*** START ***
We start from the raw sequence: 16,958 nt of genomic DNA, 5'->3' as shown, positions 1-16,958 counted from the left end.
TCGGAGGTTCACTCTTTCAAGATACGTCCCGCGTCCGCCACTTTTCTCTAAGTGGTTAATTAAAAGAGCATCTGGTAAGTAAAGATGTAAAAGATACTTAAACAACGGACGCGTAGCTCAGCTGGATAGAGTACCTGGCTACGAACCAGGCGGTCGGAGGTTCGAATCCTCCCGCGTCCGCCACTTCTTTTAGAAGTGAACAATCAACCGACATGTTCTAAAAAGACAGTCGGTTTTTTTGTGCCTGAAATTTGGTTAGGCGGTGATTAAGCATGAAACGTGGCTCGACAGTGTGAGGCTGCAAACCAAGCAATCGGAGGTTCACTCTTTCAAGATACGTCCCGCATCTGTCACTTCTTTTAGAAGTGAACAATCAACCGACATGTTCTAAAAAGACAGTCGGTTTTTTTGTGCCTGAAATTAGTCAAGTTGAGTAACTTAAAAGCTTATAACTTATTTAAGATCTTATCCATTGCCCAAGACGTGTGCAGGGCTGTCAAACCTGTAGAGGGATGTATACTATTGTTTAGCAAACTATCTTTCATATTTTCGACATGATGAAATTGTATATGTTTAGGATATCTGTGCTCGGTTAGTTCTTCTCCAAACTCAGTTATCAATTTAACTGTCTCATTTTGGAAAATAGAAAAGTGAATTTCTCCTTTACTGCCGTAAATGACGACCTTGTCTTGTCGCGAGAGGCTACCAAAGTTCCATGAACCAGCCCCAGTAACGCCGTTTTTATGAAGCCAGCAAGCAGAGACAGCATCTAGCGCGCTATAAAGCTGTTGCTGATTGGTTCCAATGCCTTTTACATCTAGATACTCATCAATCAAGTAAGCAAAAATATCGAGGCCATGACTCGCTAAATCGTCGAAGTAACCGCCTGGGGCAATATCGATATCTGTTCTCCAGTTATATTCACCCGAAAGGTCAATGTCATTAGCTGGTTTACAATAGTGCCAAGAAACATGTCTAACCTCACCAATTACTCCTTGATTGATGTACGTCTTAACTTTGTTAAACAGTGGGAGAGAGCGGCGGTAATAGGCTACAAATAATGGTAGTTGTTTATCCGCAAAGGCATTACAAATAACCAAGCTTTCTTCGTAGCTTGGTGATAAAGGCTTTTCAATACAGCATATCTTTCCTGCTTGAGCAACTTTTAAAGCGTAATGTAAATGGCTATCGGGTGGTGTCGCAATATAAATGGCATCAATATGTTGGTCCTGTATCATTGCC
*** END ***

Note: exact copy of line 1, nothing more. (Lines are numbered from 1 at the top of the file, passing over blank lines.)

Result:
We start from the raw sequence: 16,958 nt of genomic DNA, 5'->3' as shown, positions 1-16,958 counted from the left end.